• The IRS will make the requests pursuant to the double tax treaty between the U.S. and Switzerland.
• Apparently the requests will be by categories that UBS has estimated will produce about 4,450 names over a period of about a year.
• The account holder will be notified of UBS's intent to deliver the information and documents requested and will have the right to pursue relief from the Swiss authorities. Given the nature of the agreements, however, pursuing this relief might be tilting at windmills, but could slow the actual turnover down somewhat.
• The account holders will also be notified that, should they pursue this relief, U.S. law requires that they must notify the United States that they are doing so. So, provided this group follows the law, then they will self-identify themselves to the IRS.
• Finally, and most importantly, U.S. persons whose identities and information are disclosed pursuant to this process (i.e., not previously known to the IRS) still have the opportunity to join the voluntary disclosure program. Here is the pertinent part of the notice to account holders that the IRS and UBS agreed upon:
Under the terms of the voluntary disclosure initiative, as explained by the IRS in subsequent guidance, there is still an opportunity for you to make a voluntary disclosure, but that opportunity will be lost upon the provision of your account data to the IRS in response to the treaty request. Accordingly, if you are considering making a voluntary disclosure, it is important for you to do so now. The IRS has stated that a voluntary disclosure will be considered timely as soon as a taxpayer identifies himself and expresses an intent to disclose, even if the taxpayer has not yet completed amended or delinquent returns. For details and further information on this offshore voluntary disclosure practice or the more general voluntary disclosure practice, please visit the IRS website, including at: http://www.irs.gov/newsroom/article/0,,id=210027,00.html.Get in Line Brother and Sister.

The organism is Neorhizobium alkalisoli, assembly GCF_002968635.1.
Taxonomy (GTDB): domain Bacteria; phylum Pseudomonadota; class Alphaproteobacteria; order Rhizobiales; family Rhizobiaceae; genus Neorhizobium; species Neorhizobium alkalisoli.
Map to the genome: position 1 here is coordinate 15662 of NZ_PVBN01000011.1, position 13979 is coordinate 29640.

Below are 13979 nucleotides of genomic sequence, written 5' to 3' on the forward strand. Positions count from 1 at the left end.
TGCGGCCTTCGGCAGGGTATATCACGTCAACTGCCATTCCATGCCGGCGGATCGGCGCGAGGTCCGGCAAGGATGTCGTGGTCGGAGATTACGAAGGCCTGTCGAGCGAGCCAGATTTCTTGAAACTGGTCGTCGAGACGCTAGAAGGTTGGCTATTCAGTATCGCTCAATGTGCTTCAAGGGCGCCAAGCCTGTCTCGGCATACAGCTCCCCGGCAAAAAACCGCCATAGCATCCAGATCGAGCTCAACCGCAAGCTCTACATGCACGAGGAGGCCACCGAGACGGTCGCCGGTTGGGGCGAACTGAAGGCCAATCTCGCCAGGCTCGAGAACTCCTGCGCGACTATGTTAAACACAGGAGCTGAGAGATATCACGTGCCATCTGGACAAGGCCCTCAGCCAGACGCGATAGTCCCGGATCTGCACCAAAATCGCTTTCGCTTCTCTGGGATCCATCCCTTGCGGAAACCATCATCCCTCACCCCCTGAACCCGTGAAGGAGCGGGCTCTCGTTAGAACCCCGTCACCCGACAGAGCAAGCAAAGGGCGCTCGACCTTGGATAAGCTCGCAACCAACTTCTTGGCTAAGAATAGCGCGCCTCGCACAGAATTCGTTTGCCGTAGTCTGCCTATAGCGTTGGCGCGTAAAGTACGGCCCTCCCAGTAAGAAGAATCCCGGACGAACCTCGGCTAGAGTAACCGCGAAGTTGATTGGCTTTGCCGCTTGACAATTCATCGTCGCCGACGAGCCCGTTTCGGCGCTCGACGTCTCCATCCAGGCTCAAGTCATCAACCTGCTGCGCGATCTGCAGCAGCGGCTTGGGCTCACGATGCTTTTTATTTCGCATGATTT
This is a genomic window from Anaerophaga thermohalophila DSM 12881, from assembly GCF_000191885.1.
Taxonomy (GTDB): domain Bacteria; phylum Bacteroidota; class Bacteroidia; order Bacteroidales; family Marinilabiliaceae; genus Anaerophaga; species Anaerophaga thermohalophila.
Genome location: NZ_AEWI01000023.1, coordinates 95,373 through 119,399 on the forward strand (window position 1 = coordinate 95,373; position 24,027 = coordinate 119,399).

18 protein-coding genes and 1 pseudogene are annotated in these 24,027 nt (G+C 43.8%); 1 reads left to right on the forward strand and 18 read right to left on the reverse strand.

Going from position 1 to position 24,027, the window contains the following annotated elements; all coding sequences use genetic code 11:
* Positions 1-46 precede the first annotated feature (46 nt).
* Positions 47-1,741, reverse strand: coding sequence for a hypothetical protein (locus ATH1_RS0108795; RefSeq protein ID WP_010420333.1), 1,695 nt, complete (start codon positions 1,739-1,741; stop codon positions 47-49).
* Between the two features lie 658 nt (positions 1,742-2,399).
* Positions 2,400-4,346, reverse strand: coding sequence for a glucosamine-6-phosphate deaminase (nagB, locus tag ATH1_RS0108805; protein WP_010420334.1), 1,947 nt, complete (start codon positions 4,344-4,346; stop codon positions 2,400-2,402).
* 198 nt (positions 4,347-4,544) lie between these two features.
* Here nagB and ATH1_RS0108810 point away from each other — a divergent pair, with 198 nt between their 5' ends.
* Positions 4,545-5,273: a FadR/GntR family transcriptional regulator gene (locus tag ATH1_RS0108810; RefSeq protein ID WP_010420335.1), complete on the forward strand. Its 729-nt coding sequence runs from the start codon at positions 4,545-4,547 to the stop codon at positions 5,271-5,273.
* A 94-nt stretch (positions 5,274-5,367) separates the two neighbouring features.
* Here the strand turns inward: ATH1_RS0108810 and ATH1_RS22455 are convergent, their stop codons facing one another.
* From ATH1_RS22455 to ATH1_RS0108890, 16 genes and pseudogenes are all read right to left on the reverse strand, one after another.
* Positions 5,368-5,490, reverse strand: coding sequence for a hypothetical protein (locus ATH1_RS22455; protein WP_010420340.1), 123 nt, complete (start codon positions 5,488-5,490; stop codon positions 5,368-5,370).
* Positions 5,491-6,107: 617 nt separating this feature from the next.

Note also the links to the right of this blog to other IRS resources on the voluntary disclosure program. Readers should also note that the IRS revises the FAQs relating to the voluntary disclosure program, so it is worth checking back from time to time. The FAQs has a list of the changes made on the periodic revisions at the top of the FAQs.